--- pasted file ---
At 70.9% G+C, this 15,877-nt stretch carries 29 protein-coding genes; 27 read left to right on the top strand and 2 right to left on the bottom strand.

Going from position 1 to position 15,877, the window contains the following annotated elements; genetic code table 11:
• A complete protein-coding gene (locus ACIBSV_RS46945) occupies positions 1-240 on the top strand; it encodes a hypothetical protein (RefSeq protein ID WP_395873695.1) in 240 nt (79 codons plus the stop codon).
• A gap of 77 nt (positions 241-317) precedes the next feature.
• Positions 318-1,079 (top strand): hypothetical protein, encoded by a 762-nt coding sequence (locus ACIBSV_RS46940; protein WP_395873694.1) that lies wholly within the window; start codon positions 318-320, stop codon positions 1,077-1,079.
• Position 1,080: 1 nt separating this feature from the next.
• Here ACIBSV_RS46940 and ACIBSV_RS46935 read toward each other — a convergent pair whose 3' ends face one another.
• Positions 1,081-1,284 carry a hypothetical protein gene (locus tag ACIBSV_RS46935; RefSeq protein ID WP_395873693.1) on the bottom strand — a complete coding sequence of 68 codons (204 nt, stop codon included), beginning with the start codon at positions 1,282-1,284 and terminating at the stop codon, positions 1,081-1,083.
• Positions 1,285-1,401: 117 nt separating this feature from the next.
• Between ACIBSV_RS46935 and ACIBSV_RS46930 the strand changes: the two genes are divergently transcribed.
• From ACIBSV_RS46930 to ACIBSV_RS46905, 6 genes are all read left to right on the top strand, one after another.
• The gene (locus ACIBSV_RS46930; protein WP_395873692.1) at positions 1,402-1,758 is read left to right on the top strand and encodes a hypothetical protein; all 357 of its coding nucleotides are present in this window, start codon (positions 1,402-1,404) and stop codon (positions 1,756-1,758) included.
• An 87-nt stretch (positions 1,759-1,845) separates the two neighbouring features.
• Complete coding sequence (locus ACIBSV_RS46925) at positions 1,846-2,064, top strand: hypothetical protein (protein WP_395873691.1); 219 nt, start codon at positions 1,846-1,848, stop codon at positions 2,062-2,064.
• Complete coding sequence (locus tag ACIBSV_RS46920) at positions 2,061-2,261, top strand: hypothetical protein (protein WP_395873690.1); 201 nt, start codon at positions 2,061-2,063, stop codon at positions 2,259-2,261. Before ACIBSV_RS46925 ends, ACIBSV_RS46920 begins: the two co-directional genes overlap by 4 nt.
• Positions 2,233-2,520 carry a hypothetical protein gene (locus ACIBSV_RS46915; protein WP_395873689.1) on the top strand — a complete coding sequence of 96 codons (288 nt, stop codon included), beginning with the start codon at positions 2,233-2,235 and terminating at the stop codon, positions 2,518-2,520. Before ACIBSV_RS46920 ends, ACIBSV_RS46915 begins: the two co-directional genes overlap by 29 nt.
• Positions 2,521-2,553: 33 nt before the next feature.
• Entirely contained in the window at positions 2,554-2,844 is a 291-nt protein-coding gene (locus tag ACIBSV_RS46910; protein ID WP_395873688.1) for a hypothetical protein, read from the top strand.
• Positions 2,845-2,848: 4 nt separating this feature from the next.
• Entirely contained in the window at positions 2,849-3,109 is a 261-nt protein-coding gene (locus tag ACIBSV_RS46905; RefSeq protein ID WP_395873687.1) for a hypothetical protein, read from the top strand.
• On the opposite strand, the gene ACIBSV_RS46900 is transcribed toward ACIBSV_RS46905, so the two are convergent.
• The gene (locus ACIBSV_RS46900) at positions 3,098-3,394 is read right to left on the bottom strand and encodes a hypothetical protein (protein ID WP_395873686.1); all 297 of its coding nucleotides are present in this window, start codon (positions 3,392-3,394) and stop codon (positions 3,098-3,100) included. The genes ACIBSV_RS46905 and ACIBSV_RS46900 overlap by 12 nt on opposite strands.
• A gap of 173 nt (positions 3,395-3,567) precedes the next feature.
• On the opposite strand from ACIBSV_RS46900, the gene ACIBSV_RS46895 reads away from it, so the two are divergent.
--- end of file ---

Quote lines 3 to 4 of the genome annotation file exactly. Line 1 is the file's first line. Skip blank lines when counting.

• A complete protein-coding gene (locus ACIBSV_RS46945) occupies positions 1-240 on the top strand; it encodes a hypothetical protein (RefSeq protein ID WP_395873695.1) in 240 nt (79 codons plus the stop codon).
• A gap of 77 nt (positions 241-317) precedes the next feature.